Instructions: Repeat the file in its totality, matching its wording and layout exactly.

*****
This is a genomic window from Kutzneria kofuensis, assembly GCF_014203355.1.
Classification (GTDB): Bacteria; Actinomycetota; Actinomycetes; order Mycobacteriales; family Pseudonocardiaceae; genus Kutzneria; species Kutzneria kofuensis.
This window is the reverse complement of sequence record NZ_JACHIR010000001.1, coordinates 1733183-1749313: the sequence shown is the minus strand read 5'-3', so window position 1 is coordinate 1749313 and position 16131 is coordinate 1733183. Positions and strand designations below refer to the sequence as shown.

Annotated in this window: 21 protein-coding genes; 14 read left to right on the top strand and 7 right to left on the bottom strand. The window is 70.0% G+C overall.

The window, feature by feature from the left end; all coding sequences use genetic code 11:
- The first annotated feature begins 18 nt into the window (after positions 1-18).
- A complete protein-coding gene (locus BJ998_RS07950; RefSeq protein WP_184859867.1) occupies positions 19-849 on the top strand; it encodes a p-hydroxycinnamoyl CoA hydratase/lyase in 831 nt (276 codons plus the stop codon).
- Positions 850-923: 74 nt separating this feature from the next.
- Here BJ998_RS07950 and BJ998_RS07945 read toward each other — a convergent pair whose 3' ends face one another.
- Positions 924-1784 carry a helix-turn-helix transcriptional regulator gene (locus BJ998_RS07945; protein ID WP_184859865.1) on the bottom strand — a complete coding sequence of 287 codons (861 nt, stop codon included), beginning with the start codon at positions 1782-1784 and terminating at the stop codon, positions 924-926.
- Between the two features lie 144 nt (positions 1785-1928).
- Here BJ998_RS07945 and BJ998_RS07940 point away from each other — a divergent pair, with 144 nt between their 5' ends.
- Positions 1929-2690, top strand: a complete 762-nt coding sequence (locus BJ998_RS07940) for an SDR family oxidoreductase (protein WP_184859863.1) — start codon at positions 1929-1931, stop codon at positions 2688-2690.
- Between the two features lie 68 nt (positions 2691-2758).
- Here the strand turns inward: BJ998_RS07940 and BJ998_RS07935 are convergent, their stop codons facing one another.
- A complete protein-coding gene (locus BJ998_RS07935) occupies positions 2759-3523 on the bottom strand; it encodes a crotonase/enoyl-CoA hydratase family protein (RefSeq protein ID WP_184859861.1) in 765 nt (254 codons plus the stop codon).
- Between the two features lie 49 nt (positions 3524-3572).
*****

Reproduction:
This is a genomic window from Kutzneria kofuensis, assembly GCF_014203355.1.
Classification (GTDB): Bacteria; Actinomycetota; Actinomycetes; order Mycobacteriales; family Pseudonocardiaceae; genus Kutzneria; species Kutzneria kofuensis.
This window is the reverse complement of sequence record NZ_JACHIR010000001.1, coordinates 1733183-1749313: the sequence shown is the minus strand read 5'-3', so window position 1 is coordinate 1749313 and position 16131 is coordinate 1733183. Positions and strand designations below refer to the sequence as shown.

Annotated in this window: 21 protein-coding genes; 14 read left to right on the top strand and 7 right to left on the bottom strand. The window is 70.0% G+C overall.

The window, feature by feature from the left end; all coding sequences use genetic code 11:
- The first annotated feature begins 18 nt into the window (after positions 1-18).
- A complete protein-coding gene (locus BJ998_RS07950; RefSeq protein WP_184859867.1) occupies positions 19-849 on the top strand; it encodes a p-hydroxycinnamoyl CoA hydratase/lyase in 831 nt (276 codons plus the stop codon).
- Positions 850-923: 74 nt separating this feature from the next.
- Here BJ998_RS07950 and BJ998_RS07945 read toward each other — a convergent pair whose 3' ends face one another.
- Positions 924-1784 carry a helix-turn-helix transcriptional regulator gene (locus BJ998_RS07945; protein ID WP_184859865.1) on the bottom strand — a complete coding sequence of 287 codons (861 nt, stop codon included), beginning with the start codon at positions 1782-1784 and terminating at the stop codon, positions 924-926.
- Between the two features lie 144 nt (positions 1785-1928).
- Here BJ998_RS07945 and BJ998_RS07940 point away from each other — a divergent pair, with 144 nt between their 5' ends.
- Positions 1929-2690, top strand: a complete 762-nt coding sequence (locus BJ998_RS07940) for an SDR family oxidoreductase (protein WP_184859863.1) — start codon at positions 1929-1931, stop codon at positions 2688-2690.
- Between the two features lie 68 nt (positions 2691-2758).
- Here the strand turns inward: BJ998_RS07940 and BJ998_RS07935 are convergent, their stop codons facing one another.
- A complete protein-coding gene (locus BJ998_RS07935) occupies positions 2759-3523 on the bottom strand; it encodes a crotonase/enoyl-CoA hydratase family protein (RefSeq protein ID WP_184859861.1) in 765 nt (254 codons plus the stop codon).
- Between the two features lie 49 nt (positions 3524-3572).